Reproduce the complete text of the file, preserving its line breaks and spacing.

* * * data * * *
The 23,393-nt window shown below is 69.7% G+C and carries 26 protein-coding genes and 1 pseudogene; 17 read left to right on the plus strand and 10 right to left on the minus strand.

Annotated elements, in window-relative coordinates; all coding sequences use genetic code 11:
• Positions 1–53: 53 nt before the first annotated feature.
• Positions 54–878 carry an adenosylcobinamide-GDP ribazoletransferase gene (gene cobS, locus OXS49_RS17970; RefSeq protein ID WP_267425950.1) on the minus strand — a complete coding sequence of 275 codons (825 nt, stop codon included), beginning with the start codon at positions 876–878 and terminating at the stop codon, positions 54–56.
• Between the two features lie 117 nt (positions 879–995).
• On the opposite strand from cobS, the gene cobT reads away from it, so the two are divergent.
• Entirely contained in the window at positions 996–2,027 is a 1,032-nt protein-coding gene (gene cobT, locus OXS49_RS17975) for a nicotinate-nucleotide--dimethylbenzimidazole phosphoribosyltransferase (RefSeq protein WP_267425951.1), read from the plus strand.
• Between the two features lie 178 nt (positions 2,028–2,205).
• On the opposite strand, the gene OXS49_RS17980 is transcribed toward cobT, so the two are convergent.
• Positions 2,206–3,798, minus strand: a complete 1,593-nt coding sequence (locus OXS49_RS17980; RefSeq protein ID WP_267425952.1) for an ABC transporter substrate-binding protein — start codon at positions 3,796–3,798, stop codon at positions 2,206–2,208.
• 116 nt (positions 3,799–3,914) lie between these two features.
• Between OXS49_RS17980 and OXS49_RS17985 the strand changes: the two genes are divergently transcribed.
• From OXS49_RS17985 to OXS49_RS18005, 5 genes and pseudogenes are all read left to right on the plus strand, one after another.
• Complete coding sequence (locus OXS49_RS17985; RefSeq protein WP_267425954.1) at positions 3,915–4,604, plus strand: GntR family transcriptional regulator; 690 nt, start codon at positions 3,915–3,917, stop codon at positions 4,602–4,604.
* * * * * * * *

The 23,393-nt window shown below is 69.7% G+C and carries 26 protein-coding genes and 1 pseudogene; 17 read left to right on the plus strand and 10 right to left on the minus strand.

Annotated elements, in window-relative coordinates; all coding sequences use genetic code 11:
• Positions 1–53: 53 nt before the first annotated feature.
• Positions 54–878 carry an adenosylcobinamide-GDP ribazoletransferase gene (gene cobS, locus OXS49_RS17970; RefSeq protein ID WP_267425950.1) on the minus strand — a complete coding sequence of 275 codons (825 nt, stop codon included), beginning with the start codon at positions 876–878 and terminating at the stop codon, positions 54–56.
• Between the two features lie 117 nt (positions 879–995).
• On the opposite strand from cobS, the gene cobT reads away from it, so the two are divergent.
• Entirely contained in the window at positions 996–2,027 is a 1,032-nt protein-coding gene (gene cobT, locus OXS49_RS17975) for a nicotinate-nucleotide--dimethylbenzimidazole phosphoribosyltransferase (RefSeq protein WP_267425951.1), read from the plus strand.
• Between the two features lie 178 nt (positions 2,028–2,205).
• On the opposite strand, the gene OXS49_RS17980 is transcribed toward cobT, so the two are convergent.
• Positions 2,206–3,798, minus strand: a complete 1,593-nt coding sequence (locus OXS49_RS17980; RefSeq protein ID WP_267425952.1) for an ABC transporter substrate-binding protein — start codon at positions 3,796–3,798, stop codon at positions 2,206–2,208.
• 116 nt (positions 3,799–3,914) lie between these two features.
• Between OXS49_RS17980 and OXS49_RS17985 the strand changes: the two genes are divergently transcribed.
• From OXS49_RS17985 to OXS49_RS18005, 5 genes and pseudogenes are all read left to right on the plus strand, one after another.
• Complete coding sequence (locus OXS49_RS17985; RefSeq protein WP_267425954.1) at positions 3,915–4,604, plus strand: GntR family transcriptional regulator; 690 nt, start codon at positions 3,915–3,917, stop codon at positions 4,602–4,604.